Trucks carrying dozens of burnt logs are lining up at the AKD Softwoods Mill, Tumut.
Site manager, Rab Green, said the mill has raised its throughput by around 20 per cent to try and salvage as much burnt wood as possible after bushfires ravaged the region.
"After the bushfires there's a short window to harvest what's burnt before it deteriorates, we're hoping 12 months or more but it depends on weather conditions and how badly burnt the timber is," Mr Green said.
"We're looking to push as hard as we can through 2020."
Mr Green said to do this they would employ an extra 10 to 15 people, run the mill for longer hours, look at any time-saving efficiencies and focus on maintenance to reduce break-downs.
However, after what's set to be a manic 12 months for the industry, timber supply is expected to dwindle significantly.
Mr Green said around 30 per cent of the timber resources that supply their Tumut mill had been damaged.
"It's early days still and we've been upfront with our employees in saying we don't know what the future holds," Mr Green said.
The NSW Forestry Corporation said over 850,000 hectares of State forests in NSW have been impacted by fire, including around 37,000ha of State forest pine plantations impacted in the Tumut region.
The Snowy Valleys Council Deputy Mayor, John Larter, said preliminary reports estimated the damage could lead to the loss of around 1930 jobs in the region.
Australian Forest Products Association (AFPA) chief executive officer, Ross Hampton, said the association was pleased the federal and state governments were looking at what they could do to help fill the predicted gap in timber supply.
"An example could be subsidies for freight to allow timber that was previously out of reach economically to be brought to the area," Mr Hampton said.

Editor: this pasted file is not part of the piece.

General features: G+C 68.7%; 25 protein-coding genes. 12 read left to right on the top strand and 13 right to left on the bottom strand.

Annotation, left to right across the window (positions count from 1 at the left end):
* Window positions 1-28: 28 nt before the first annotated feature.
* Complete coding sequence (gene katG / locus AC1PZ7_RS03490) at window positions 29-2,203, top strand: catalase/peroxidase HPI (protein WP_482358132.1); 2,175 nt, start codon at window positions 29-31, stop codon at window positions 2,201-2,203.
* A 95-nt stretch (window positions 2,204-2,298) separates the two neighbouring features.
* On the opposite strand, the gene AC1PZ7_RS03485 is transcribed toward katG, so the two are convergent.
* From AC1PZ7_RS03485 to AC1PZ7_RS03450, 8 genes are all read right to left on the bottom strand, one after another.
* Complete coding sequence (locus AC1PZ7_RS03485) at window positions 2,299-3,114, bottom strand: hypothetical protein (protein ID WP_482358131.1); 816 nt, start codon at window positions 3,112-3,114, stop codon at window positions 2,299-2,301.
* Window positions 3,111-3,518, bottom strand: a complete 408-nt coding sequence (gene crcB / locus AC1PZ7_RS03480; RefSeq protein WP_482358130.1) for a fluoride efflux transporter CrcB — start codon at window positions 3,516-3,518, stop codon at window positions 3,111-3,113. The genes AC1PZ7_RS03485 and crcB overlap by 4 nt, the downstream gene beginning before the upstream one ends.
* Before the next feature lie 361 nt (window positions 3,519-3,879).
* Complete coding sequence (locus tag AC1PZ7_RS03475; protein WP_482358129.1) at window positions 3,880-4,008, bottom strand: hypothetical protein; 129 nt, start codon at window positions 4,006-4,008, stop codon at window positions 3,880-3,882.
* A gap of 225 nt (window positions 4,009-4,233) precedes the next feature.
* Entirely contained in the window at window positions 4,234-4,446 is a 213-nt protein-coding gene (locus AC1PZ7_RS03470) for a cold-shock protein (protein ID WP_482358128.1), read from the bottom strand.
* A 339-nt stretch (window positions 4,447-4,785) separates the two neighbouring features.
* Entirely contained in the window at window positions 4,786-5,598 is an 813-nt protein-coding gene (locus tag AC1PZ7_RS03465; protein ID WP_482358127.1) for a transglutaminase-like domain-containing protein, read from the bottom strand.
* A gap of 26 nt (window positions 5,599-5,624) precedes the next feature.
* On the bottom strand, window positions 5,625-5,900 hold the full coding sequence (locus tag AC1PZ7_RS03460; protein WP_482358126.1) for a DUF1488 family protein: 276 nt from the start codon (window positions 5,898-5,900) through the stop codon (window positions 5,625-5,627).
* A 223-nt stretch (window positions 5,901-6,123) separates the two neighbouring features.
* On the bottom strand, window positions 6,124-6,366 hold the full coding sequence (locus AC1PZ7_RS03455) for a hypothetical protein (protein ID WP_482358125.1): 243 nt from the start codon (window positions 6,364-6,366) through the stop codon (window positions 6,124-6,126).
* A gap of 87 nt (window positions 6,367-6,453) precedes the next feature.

The association also urged quick action from government to assist the salvage and recovery operations, including allowing the harvesting of burnt trees in multi-purpose forests.
Additionally, Mr Hampton said it was crucial that the majority of replanting gets underway this winter.
"One of the best things that can happen is to get all the roadblocks out of the way and get all the seedlings in the ground this winter not next," Mr Hampton said.
"We want to have as small a hole to fill as possible."
He said unless action was taken he believed the bushfires could cost the industry up to a billion dollars a year for 20 years.
NSW Labor held its shadow cabinet meeting in Tumut on Tuesday and called on premier Gladys Berejiklian to take immediate action to assist the industry, including appointing a Forestry Recovery Commissioner, committing to replanting plantations and abandoning plans to privatise the state-owned Forestry Corporation.
NSW Labor Shadow Minister for Natural Resources, Paul Scully said the government needed to take privatisation off the table, "now and for good."
"It is probably the greatest uncertainty facing forestry in this region," Mr Scully said.
A spokesperson from the NSW Treasury said the impact of the fires would be considered as part of an ongoing scoping study into the softwood plantation assets.